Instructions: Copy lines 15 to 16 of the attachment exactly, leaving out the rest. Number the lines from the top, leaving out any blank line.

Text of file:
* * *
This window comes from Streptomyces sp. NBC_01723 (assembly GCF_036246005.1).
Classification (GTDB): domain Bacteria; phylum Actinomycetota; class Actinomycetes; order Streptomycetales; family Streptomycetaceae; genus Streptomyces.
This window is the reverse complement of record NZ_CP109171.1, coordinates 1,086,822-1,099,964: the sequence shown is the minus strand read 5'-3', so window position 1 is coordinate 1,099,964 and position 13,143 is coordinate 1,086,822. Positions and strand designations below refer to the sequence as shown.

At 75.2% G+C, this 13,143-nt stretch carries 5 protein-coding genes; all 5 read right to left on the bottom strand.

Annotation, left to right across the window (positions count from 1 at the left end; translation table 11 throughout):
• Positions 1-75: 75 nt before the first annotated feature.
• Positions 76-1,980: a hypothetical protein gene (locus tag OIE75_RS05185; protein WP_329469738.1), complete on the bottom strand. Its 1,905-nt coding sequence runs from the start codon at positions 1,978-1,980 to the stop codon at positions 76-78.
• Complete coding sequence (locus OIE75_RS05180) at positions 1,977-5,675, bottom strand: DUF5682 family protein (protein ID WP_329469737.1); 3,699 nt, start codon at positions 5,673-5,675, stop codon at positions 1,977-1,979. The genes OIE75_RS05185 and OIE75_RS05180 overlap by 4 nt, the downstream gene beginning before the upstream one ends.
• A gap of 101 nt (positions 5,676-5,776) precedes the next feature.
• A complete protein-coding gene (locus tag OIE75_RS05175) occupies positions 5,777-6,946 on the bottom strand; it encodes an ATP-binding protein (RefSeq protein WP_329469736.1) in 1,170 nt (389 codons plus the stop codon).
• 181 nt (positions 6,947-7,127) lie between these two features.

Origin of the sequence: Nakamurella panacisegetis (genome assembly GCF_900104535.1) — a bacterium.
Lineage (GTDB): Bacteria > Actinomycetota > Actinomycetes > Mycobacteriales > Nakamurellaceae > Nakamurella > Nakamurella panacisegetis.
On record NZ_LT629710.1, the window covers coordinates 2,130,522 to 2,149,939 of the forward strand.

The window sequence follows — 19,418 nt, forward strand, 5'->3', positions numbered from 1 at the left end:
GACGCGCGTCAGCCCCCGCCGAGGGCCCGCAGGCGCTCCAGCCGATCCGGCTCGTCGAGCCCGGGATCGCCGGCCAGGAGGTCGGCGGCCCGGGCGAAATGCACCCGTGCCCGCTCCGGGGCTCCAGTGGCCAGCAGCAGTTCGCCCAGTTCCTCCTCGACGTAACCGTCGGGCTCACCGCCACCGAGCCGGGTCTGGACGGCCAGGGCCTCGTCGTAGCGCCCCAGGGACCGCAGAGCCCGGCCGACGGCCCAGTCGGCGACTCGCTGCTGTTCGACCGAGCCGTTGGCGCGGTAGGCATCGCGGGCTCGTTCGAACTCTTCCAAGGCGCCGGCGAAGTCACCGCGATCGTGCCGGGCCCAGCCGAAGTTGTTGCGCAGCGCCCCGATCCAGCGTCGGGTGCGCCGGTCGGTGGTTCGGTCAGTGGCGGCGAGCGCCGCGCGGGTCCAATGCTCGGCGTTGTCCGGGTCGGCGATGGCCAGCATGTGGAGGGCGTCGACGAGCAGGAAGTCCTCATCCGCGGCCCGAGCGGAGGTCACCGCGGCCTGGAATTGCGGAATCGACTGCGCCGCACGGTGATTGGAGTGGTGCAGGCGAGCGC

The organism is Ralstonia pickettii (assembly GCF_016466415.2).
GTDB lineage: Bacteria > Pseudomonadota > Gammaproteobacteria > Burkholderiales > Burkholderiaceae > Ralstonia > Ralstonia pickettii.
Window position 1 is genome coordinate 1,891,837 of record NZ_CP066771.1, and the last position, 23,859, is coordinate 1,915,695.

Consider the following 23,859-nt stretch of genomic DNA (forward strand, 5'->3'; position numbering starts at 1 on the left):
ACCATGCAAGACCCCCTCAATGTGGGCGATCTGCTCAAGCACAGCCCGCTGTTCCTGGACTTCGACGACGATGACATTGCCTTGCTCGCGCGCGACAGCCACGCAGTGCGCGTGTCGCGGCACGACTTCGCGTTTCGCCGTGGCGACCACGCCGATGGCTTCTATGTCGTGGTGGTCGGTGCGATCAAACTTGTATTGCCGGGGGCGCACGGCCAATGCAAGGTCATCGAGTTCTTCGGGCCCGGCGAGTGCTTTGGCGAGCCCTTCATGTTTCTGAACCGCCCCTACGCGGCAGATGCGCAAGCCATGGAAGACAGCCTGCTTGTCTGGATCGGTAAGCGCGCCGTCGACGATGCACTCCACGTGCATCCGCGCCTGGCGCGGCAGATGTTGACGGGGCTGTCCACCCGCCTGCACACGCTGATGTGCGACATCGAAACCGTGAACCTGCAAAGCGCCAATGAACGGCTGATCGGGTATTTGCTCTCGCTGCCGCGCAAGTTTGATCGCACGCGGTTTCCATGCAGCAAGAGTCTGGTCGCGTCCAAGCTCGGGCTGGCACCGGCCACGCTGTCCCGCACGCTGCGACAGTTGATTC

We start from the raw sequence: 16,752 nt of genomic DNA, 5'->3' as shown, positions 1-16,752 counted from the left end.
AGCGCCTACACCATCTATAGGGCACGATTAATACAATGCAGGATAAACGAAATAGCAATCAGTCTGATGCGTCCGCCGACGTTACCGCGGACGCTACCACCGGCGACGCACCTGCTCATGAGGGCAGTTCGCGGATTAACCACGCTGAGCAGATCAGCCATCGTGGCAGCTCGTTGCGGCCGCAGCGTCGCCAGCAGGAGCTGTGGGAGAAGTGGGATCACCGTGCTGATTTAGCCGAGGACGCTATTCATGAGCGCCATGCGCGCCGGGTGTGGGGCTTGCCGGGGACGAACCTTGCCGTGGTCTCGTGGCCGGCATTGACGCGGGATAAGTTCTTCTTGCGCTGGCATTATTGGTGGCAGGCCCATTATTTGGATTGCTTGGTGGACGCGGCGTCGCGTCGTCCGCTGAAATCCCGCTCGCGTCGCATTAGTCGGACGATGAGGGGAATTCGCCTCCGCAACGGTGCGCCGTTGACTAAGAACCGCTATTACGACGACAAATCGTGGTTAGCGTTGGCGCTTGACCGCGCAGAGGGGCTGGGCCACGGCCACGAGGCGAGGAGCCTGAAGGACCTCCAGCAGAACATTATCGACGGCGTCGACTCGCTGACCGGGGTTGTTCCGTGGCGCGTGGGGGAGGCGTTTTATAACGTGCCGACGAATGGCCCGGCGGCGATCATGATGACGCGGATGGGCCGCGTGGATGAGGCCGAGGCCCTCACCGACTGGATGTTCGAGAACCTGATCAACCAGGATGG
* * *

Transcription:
The window sequence follows — 19,418 nt, forward strand, 5'->3', positions numbered from 1 at the left end:
GACGCGCGTCAGCCCCCGCCGAGGGCCCGCAGGCGCTCCAGCCGATCCGGCTCGTCGAGCCCGGGATCGCCGGCCAGGAGGTCGGCGGCCCGGGCGAAATGCACCCGTGCCCGCTCCGGGGCTCCAGTGGCCAGCAGCAGTTCGCCCAGTTCCTCCTCGACGTAACCGTCGGGCTCACCGCCACCGAGCCGGGTCTGGACGGCCAGGGCCTCGTCGTAGCGCCCCAGGGACCGCAGAGCCCGGCCGACGGCCCAGTCGGCGACTCGCTGCTGTTCGACCGAGCCGTTGGCGCGGTAGGCATCGCGGGCTCGTTCGAACTCTTCCAAGGCGCCGGCGAAGTCACCGCGATCGTGCCGGGCCCAGCCGAAGTTGTTGCGCAGCGCCCCGATCCAGCGTCGGGTGCGCCGGTCGGTGGTTCGGTCAGTGGCGGCGAGCGCCGCGCGGGTCCAATGCTCGGCGTTGTCCGGGTCGGCGATGGCCAGCATGTGGAGGGCGTCGACGAGCAGGAAGTCCTCATCCGCGGCCCGAGCGGAGGTCACCGCGGCCTGGAATTGCGGAATCGACTGCGCCGCACGGTGATTGGAGTGGTGCAGGCGAGCGC